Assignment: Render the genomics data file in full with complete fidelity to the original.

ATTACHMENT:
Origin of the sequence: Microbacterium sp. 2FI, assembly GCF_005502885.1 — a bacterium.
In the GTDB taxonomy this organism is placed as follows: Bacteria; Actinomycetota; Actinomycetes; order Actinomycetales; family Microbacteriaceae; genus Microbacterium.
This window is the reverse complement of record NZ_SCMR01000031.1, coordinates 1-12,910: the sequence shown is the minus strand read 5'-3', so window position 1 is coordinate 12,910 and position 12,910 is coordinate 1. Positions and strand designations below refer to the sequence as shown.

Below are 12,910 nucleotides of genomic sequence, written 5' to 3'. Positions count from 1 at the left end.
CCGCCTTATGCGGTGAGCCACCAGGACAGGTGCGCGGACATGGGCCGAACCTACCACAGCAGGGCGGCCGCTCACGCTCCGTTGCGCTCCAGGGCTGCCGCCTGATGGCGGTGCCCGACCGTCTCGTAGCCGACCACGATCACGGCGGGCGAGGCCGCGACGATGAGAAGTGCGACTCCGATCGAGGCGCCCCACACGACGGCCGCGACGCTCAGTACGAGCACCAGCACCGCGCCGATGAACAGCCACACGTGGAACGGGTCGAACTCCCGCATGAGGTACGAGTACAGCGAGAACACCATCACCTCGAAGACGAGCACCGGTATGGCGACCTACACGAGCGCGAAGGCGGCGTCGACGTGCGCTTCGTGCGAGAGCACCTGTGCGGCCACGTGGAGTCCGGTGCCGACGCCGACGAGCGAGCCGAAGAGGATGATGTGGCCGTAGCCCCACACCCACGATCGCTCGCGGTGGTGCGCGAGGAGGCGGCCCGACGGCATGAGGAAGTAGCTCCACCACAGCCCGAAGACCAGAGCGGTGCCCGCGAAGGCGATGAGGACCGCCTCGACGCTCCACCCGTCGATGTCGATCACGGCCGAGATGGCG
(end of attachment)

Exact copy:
Origin of the sequence: Microbacterium sp. 2FI, assembly GCF_005502885.1 — a bacterium.
In the GTDB taxonomy this organism is placed as follows: Bacteria; Actinomycetota; Actinomycetes; order Actinomycetales; family Microbacteriaceae; genus Microbacterium.
This window is the reverse complement of record NZ_SCMR01000031.1, coordinates 1-12,910: the sequence shown is the minus strand read 5'-3', so window position 1 is coordinate 12,910 and position 12,910 is coordinate 1. Positions and strand designations below refer to the sequence as shown.

Below are 12,910 nucleotides of genomic sequence, written 5' to 3'. Positions count from 1 at the left end.
CCGCCTTATGCGGTGAGCCACCAGGACAGGTGCGCGGACATGGGCCGAACCTACCACAGCAGGGCGGCCGCTCACGCTCCGTTGCGCTCCAGGGCTGCCGCCTGATGGCGGTGCCCGACCGTCTCGTAGCCGACCACGATCACGGCGGGCGAGGCCGCGACGATGAGAAGTGCGACTCCGATCGAGGCGCCCCACACGACGGCCGCGACGCTCAGTACGAGCACCAGCACCGCGCCGATGAACAGCCACACGTGGAACGGGTCGAACTCCCGCATGAGGTACGAGTACAGCGAGAACACCATCACCTCGAAGACGAGCACCGGTATGGCGACCTACACGAGCGCGAAGGCGGCGTCGACGTGCGCTTCGTGCGAGAGCACCTGTGCGGCCACGTGGAGTCCGGTGCCGACGCCGACGAGCGAGCCGAAGAGGATGATGTGGCCGTAGCCCCACACCCACGATCGCTCGCGGTGGTGCGCGAGGAGGCGGCCCGACGGCATGAGGAAGTAGCTCCACCACAGCCCGAAGACCAGAGCGGTGCCCGCGAAGGCGATGAGGACCGCCTCGACGCTCCACCCGTCGATGTCGATCACGGCCGAGATGGCG